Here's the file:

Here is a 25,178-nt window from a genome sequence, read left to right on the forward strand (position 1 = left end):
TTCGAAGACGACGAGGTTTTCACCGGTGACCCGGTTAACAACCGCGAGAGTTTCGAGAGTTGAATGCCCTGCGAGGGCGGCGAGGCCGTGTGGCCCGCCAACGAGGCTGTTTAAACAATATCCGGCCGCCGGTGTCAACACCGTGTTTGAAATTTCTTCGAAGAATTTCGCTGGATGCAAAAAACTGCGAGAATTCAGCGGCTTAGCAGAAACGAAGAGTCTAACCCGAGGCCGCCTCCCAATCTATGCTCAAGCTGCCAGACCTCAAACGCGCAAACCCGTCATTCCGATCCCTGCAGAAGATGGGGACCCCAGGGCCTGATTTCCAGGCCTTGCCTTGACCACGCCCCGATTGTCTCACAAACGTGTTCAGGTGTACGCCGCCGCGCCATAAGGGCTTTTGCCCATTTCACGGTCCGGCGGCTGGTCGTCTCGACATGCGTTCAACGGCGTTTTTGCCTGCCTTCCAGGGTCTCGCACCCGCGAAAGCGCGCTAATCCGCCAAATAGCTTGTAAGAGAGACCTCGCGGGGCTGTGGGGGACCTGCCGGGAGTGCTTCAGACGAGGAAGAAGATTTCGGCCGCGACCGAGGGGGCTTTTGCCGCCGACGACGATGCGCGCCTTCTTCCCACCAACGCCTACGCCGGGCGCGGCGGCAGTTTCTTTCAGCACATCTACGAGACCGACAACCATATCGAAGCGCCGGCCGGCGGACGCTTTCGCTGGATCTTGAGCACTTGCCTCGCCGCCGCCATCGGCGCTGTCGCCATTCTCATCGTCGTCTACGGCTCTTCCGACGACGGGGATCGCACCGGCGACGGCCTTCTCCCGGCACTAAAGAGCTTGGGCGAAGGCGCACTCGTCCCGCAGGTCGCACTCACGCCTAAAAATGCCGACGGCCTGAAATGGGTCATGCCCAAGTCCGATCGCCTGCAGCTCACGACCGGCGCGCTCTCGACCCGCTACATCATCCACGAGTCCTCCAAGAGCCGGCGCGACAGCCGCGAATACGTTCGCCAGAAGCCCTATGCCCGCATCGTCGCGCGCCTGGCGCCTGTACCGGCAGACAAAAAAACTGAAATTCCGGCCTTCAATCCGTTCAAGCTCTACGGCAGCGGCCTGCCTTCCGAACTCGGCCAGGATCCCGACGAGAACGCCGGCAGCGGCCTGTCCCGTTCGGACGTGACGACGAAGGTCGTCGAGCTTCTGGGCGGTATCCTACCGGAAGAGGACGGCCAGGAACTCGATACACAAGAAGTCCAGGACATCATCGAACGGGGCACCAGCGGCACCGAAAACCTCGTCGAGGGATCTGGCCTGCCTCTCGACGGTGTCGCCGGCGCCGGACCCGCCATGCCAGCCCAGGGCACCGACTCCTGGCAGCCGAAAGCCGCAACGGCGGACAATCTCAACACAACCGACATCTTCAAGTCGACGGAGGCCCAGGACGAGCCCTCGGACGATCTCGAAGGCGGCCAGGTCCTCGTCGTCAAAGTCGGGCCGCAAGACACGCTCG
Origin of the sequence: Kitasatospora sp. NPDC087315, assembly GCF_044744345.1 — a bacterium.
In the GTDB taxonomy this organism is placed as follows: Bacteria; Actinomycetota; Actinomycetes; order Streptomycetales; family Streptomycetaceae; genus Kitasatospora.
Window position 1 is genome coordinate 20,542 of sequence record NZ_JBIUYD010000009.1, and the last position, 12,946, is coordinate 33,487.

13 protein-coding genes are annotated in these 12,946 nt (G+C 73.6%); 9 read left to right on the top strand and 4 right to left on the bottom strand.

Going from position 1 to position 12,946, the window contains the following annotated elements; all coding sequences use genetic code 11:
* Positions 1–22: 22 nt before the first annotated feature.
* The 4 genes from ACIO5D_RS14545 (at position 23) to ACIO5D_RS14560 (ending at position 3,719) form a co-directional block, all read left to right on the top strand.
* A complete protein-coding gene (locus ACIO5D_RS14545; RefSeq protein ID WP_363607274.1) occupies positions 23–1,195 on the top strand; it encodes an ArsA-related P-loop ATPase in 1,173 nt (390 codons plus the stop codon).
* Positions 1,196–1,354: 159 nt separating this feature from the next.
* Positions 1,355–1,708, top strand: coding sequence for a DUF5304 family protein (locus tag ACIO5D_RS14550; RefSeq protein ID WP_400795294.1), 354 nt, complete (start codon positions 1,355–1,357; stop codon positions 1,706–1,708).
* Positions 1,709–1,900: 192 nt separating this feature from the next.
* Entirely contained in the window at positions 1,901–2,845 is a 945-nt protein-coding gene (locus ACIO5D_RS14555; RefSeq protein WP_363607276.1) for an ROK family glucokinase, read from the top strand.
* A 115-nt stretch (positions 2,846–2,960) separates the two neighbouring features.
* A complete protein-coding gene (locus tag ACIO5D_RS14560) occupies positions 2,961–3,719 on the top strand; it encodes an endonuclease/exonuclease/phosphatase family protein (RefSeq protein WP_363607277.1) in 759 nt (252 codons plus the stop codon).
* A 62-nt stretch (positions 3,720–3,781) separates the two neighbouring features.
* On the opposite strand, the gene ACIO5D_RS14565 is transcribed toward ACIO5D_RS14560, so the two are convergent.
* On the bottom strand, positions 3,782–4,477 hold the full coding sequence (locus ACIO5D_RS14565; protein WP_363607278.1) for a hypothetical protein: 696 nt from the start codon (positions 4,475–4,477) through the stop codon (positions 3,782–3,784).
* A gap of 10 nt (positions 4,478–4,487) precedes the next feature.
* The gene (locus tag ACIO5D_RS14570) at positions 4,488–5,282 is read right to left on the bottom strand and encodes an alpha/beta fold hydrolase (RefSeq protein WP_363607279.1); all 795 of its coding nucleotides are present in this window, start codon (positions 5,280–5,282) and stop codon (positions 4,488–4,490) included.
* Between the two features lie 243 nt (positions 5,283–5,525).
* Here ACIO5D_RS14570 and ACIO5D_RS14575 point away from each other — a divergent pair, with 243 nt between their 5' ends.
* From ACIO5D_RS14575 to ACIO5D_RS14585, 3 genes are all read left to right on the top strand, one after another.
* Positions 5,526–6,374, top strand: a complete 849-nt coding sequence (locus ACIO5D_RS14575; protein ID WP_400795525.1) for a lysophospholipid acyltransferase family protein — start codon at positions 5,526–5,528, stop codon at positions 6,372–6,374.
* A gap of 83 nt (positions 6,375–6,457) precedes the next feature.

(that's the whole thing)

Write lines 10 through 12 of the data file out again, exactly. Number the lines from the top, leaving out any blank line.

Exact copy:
* A complete protein-coding gene (locus ACIO5D_RS14545; RefSeq protein ID WP_363607274.1) occupies positions 23–1,195 on the top strand; it encodes an ArsA-related P-loop ATPase in 1,173 nt (390 codons plus the stop codon).
* Positions 1,196–1,354: 159 nt separating this feature from the next.
* Positions 1,355–1,708, top strand: coding sequence for a DUF5304 family protein (locus tag ACIO5D_RS14550; RefSeq protein ID WP_400795294.1), 354 nt, complete (start codon positions 1,355–1,357; stop codon positions 1,706–1,708).